7-11 April, 2017 at Asian Demographic Research Institute (Shanghai University)
Analyzing and projecting sub-national population trends by age, sex, education and urban/rural place of residence: Assisting sustainable development planning and developing the Shared Socioeconomic Pathways (SSP) in selected Asian countries
To analyze recent trends in sub-national populations stratified by education and urban/rural residence, and develop alternative future scenarios following the SSP narratives and SDG scenarios.
Understanding population dynamics and heterogeneity within a country provides important insights for explaining social and environmental changes. It also helps to identify vulnerable sections of the population that are affected most by these changes. Projections of population dynamics and heterogeneity can serve as a prediction that assist policy makers and other stakeholders in visualizing an alternative future, to assess what-if scenarios, or to simulate sensitivity tests of single or multiple variables. While demographers are interested purely in population dynamics, the users of population projections are spread in many disciplines, among them development studies with a focus on Sustainable Development Goals (SDG), and the climate change research community working with the Shared Socioeconomic Pathways (SSP) framework.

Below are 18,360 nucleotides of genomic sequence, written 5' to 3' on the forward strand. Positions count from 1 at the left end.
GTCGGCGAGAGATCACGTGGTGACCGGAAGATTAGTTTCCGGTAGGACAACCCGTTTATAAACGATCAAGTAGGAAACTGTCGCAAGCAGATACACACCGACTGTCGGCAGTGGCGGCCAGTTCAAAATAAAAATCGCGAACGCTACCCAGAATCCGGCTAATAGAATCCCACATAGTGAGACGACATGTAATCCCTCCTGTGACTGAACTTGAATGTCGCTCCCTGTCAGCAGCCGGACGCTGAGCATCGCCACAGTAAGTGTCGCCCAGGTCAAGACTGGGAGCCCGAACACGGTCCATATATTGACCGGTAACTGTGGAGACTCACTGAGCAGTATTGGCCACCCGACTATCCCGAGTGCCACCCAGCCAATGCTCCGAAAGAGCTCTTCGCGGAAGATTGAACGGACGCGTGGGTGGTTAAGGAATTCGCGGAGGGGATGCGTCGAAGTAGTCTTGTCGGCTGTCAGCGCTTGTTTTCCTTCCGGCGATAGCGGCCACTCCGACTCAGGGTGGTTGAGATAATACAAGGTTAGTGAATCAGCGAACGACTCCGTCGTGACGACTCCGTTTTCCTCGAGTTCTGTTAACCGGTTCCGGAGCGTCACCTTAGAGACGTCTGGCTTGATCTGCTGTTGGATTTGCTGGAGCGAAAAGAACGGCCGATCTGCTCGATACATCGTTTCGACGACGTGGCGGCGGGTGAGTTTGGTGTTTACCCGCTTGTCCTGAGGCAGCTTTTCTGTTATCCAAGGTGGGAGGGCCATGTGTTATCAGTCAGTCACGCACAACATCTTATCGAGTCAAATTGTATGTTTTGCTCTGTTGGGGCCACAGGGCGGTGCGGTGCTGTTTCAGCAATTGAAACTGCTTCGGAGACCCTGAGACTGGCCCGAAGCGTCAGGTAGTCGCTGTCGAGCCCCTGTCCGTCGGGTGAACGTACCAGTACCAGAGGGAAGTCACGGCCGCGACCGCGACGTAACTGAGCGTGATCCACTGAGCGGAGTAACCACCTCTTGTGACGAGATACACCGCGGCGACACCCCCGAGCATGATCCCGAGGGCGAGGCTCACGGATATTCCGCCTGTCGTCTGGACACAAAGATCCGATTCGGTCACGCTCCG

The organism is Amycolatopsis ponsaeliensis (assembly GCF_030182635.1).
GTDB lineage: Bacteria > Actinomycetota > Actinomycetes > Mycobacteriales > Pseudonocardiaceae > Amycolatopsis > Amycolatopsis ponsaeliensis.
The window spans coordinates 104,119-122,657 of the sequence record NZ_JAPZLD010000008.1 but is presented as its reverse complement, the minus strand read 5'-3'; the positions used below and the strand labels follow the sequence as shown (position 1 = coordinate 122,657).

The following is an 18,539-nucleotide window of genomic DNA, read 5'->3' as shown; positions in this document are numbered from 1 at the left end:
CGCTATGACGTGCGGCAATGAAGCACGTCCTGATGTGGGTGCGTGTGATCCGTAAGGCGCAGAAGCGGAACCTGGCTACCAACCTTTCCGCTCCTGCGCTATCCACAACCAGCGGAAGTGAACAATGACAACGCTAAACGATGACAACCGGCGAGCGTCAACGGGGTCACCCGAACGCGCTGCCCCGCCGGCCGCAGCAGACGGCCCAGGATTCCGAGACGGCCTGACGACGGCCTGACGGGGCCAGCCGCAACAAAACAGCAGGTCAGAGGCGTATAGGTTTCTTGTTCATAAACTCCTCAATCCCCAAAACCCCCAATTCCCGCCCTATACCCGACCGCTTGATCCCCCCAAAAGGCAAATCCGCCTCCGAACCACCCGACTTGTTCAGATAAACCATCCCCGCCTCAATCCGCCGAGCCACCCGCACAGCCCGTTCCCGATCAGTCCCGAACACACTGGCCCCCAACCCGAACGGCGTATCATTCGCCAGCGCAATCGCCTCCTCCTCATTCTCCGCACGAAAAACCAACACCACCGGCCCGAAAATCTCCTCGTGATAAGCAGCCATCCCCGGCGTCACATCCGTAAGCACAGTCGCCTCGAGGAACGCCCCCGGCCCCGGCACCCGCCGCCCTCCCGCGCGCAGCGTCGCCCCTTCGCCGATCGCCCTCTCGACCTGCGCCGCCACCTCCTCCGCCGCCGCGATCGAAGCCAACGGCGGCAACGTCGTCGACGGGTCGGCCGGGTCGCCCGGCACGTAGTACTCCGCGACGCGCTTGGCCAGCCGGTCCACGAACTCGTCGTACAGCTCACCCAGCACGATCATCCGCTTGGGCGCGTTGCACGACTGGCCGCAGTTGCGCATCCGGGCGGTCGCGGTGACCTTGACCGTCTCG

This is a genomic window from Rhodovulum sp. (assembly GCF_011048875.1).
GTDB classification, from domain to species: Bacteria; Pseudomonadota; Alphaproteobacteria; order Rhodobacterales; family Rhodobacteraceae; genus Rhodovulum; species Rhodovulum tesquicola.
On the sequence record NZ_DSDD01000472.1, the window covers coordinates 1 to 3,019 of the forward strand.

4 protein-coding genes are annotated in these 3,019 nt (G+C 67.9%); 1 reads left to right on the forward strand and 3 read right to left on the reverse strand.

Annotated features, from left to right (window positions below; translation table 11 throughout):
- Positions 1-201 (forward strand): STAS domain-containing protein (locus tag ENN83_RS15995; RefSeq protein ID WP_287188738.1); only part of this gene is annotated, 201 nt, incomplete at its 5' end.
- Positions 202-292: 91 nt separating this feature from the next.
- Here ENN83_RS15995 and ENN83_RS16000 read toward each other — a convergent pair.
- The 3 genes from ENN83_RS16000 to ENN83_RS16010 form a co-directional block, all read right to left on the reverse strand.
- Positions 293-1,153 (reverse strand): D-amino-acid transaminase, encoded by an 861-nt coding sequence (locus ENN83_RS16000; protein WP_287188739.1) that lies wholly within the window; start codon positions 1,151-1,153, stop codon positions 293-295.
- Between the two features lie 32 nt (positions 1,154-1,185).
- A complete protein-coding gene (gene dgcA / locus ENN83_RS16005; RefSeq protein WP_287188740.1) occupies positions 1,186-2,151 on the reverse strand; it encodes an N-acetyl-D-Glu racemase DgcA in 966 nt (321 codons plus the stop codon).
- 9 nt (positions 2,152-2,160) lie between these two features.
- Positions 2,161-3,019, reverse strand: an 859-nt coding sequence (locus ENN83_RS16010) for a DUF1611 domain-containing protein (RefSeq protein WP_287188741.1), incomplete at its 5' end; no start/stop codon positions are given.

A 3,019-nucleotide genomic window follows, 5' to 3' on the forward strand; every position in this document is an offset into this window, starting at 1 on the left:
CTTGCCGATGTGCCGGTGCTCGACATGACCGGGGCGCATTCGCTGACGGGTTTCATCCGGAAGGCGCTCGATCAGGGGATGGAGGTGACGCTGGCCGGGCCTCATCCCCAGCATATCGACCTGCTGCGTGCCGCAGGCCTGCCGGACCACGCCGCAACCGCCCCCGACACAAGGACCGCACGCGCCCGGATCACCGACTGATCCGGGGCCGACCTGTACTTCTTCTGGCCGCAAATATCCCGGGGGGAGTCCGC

To assist government planning and setting targets for administrators, national statistical agencies are mandated to maintain population counts and monitor dynamics by various demographic and socioeconomic characteristics at the national and sub-national levels. The data are collected through censuses, surveys and other data sources, such as tables and/or microdata, that are available from the National Statistical Offices who often also conduct analyses and projections. However, the quality and frequency of the implementation of such a mandate varies largely between countries making it difficult to conduct cross-country comparisons and to predict the future population development.
National level and cross-country population dynamics are also maintained and projected at the international level, for e.g. the estimates and projections by age and sex of the United Nations, and by age, sex, and educational attainment of the Wittgenstein Center for Demography and Global human Capital (IIASA, VID/ÖAW, WU). These institutes have their own methods that are largely consistent between countries and often the best option available. The downside of such extensive cross-country projections is that they employ a top-down approach that largely ignores what is happening in the country (local knowledge and expertise) and lack local ownership making them less popular among local users either for national level studies or at sub-national levels.